Including "enchantment" in a book about an aggressive plague rat might seem like hyperbole, irony or a veiled reference to the Pied Piper. The word might be compared with writing about the "charm" of a cane toad or "allure" of taipans.
Nonetheless, Tim Bonyhady's story works admirably, in large part because his prose is so well-informed, empathetic (even to the rats) and readily accessible to a lay reader. Bonyhady depicts rattus villosissimus (known more melodically to Indigenous Australians as artoka, gootanga or yimala) as a miniature hero. His rats sometimes seem akin to a couple of more innocuous mice, Stuart Little without a car, Mickey Mouse without his suit. In this setting, the long-haired rat is not only "an easy source of abundant food", "exceptional for the extent of the terrain it occupied and the duration of its plagues". Bonyhady boldly claims that: "Possibly no other Australian animal - not even the dingo - responded so aggressively to Europeans."
In our household, although we have eaten reindeer's hoof, dog's testicles and pigeon's claw, we still think that the only good rat is a dead rat. Encountering a hideously fecund, occasionally cannibalistic, ruthlessly voracious long-haired rat in plague proportions might not immediately have changed our minds, had it not been for Bonyhady. Only an intrepid rat historian would entice a reader by conjuring up the taste of a grilled long-haired rat in the mouth of a saddler, after that lost explorer had munched the decaying flesh of a long-dead horse, then rinsed out his mouth with his own urine.
Bonyhady is equipped to tug the long-haired rat out from among the other sixty Australian species of non-marsupial rats and mice. He deftly describes the apogee of the rat empire, after floods when numbers swelled and predators (like dingoes, owls, brown snakes and the letter-winged kite) could not keep up the kills needed to suppress the rats. Of the period 1885-88, on which he concentrates heavily, Bonyhady writes: "At the plague's peak, much of the continent became an immense rattery." No plague of mice, rabbits, locusts or cane toads was comparable in scale or impact. The book includes a fearsome illustration, portraying a bushie hiding up a tree, clutching his dog, while a torrent of rats beneath swallows wombats and kangaroos.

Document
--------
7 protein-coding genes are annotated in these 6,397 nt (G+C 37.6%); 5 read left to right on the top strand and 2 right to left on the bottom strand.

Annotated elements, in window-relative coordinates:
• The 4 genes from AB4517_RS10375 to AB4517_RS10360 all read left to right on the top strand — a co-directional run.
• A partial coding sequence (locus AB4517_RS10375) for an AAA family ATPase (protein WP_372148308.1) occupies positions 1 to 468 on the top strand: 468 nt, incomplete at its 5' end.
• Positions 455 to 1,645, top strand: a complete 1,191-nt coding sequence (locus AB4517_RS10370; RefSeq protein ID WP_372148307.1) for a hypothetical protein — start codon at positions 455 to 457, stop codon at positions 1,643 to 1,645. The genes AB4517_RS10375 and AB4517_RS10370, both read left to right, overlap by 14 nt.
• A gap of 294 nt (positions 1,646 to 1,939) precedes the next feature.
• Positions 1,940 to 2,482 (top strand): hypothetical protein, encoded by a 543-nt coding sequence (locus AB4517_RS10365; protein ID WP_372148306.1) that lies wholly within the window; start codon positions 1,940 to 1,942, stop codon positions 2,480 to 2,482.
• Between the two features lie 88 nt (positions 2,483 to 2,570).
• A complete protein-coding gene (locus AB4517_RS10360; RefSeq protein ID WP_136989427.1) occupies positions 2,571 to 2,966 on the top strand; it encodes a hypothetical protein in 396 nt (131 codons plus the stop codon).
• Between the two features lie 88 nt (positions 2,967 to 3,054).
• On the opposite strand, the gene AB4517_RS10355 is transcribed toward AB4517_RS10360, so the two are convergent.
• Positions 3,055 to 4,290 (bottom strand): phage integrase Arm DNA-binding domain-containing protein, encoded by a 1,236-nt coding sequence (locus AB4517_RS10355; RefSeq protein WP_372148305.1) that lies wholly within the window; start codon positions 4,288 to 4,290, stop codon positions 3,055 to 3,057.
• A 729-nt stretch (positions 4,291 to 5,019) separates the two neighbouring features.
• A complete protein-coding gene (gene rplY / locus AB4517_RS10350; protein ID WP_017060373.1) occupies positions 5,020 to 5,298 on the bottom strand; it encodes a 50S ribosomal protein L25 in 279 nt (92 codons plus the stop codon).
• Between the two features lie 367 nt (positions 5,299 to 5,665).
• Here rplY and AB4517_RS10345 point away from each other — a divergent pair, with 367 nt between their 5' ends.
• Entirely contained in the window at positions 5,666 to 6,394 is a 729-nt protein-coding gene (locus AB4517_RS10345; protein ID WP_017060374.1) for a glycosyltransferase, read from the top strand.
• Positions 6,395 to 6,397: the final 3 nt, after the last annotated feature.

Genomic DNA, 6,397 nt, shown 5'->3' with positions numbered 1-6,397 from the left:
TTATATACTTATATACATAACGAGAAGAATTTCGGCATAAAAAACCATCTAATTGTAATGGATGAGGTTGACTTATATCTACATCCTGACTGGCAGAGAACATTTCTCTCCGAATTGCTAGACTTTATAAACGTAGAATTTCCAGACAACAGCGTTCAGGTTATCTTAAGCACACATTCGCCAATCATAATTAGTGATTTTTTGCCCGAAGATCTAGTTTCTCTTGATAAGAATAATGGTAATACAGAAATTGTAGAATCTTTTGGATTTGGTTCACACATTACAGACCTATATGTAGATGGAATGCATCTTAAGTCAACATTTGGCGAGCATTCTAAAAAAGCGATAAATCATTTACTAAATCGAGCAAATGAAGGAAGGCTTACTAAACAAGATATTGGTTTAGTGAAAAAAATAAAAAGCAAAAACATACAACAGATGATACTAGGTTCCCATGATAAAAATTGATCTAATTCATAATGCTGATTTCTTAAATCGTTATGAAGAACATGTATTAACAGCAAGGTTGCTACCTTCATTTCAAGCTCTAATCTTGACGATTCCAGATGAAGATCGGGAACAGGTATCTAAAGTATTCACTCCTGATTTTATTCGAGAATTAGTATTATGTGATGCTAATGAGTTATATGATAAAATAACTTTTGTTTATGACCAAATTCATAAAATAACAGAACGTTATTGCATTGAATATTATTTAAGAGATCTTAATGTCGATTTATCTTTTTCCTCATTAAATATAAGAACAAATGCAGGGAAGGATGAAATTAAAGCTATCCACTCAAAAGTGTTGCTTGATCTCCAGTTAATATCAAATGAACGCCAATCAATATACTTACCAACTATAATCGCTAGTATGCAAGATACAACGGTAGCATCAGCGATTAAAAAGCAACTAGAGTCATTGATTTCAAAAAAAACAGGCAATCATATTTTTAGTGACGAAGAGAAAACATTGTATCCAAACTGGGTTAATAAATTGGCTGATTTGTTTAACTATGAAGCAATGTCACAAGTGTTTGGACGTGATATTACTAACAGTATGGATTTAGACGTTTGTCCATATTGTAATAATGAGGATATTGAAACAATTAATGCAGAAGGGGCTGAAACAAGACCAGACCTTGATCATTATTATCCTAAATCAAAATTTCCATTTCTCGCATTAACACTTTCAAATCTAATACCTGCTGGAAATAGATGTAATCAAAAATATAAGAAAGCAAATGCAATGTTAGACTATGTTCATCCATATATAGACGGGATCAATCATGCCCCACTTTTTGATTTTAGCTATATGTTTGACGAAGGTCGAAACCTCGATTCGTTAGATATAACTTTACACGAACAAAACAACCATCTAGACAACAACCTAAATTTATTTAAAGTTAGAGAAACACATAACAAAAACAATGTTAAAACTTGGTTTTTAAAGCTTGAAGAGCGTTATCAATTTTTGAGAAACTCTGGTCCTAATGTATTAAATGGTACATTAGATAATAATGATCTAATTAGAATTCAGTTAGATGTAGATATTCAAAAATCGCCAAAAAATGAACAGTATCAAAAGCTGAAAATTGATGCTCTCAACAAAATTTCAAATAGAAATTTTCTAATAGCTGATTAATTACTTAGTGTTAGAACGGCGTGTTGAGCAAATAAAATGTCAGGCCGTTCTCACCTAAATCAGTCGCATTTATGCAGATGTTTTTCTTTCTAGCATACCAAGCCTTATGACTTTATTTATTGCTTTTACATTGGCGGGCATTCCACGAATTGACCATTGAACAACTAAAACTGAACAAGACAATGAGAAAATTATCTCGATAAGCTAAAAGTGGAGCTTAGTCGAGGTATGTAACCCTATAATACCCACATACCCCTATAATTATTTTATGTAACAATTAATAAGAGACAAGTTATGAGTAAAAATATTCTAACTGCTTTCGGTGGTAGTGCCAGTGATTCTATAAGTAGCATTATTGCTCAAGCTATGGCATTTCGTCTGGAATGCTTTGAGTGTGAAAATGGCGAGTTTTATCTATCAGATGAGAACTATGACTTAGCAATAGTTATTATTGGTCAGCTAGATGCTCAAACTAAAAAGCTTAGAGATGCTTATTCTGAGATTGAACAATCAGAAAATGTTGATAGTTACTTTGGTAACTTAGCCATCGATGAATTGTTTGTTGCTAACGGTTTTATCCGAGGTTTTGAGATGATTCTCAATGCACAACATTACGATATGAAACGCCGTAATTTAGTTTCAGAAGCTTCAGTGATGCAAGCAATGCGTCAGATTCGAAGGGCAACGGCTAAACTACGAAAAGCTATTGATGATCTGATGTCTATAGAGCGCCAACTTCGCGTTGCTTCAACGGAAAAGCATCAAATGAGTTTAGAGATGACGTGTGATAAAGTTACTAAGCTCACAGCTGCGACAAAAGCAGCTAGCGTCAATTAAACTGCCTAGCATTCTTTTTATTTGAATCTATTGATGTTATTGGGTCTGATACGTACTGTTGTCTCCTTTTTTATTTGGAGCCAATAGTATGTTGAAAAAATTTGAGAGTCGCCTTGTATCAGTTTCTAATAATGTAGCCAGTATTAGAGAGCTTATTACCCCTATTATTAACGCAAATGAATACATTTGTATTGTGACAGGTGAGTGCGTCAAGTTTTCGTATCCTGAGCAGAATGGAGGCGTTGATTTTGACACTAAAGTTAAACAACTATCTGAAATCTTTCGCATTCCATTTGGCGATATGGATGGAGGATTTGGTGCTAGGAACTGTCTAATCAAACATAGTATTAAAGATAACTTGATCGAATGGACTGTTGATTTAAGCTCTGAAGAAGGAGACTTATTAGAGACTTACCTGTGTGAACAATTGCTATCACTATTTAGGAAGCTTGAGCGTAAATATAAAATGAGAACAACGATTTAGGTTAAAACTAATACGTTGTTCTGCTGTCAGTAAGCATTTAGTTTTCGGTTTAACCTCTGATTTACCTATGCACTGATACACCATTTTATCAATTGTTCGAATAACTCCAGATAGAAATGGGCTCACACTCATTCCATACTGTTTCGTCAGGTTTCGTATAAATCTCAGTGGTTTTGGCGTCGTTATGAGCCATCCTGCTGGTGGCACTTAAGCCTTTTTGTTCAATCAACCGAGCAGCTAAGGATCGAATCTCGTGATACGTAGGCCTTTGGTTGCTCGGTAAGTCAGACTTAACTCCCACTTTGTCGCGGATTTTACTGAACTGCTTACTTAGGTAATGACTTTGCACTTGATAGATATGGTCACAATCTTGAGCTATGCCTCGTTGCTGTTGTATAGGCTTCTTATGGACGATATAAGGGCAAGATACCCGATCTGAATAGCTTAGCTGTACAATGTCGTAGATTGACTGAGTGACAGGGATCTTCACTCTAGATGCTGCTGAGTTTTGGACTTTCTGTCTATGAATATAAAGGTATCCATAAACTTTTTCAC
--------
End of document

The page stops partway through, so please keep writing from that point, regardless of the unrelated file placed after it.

In prolonged and severe drought, remnants of the rat population retreat to "refuges", where they are presumably lodged now. Intrusions on the rat's habitat, combined with the impact of settlement, the rigours of climate change and the appetites of predators, may save us from any repetition of the 1880s. In any case, we rely less now on boots and saddles, which were the rats' favourite foods when they were denied access to new-born lambs.
The author guides us through his sub-set of rat'ology with both erudition and charm. Scholarship does not constrain Bonyhady's gift for seeking out, then fleshing out, a colourful tale or two. He has worked hard to establish the peculiar significance of the rat in Indigenous diet, speech, geography and cosmology. Indeed, the book begins with a discussion of nuances in the Barngarla language. Australia's first naturalists, Indigenous nations, knew better than any interloper how to fit the rat into both their daily diet and the grand scheme of things.
Bonyhady is a trained and skilled scientist, but his curiosity is more than just scientific. He has an eye for an enlivening detail or an entertaining character. That is, if you like, the historical-scientific analogue to a travel writer's dependence on running across exotic, eccentric characters. Bush naturalists consistently attract his sympathetic attention. Ching Foo, chef at the Winton hotel, is given his due, as is the town's Never-Never Amateur Jockey Club. Bonyhady records Ludwig Becker, painting away despite scorching heat in the outback as flies sucked the colours from his brushes and the ink from his quills.
He makes space for a "tuck-out" at Buttoo Downs, when a European visitor rejected a helping of snake (because "it looked dirty") but wolfed down possum, lizard and rat. Bonyhady also advises the reader that, if Burke and Wills had been less squeamish and snobby about not eating long-haired rats, they might have survived. He addresses the question any discerning reader would want answered: does rat, like everything else, taste like chicken? Apparently it does, except for those who detect hints of partridge. Although Bonyhady's sub-title advertises his book as "a rodent's history of Australia", his work is both less and more than that. This is not a long-haired rat's version of a worm's eye view of history. Rather than the story of Australia, we are offered a wide-ranging, well-told stream of anecdotes focused on the times when the rats did indeed stream in an enveloping, terrifying mass.
- The Enchantment of the Long-Haired Rat, by Tim Bonyhady. Text Publishing. $32.99.
- Mark Thomas is a Canberra reviewer.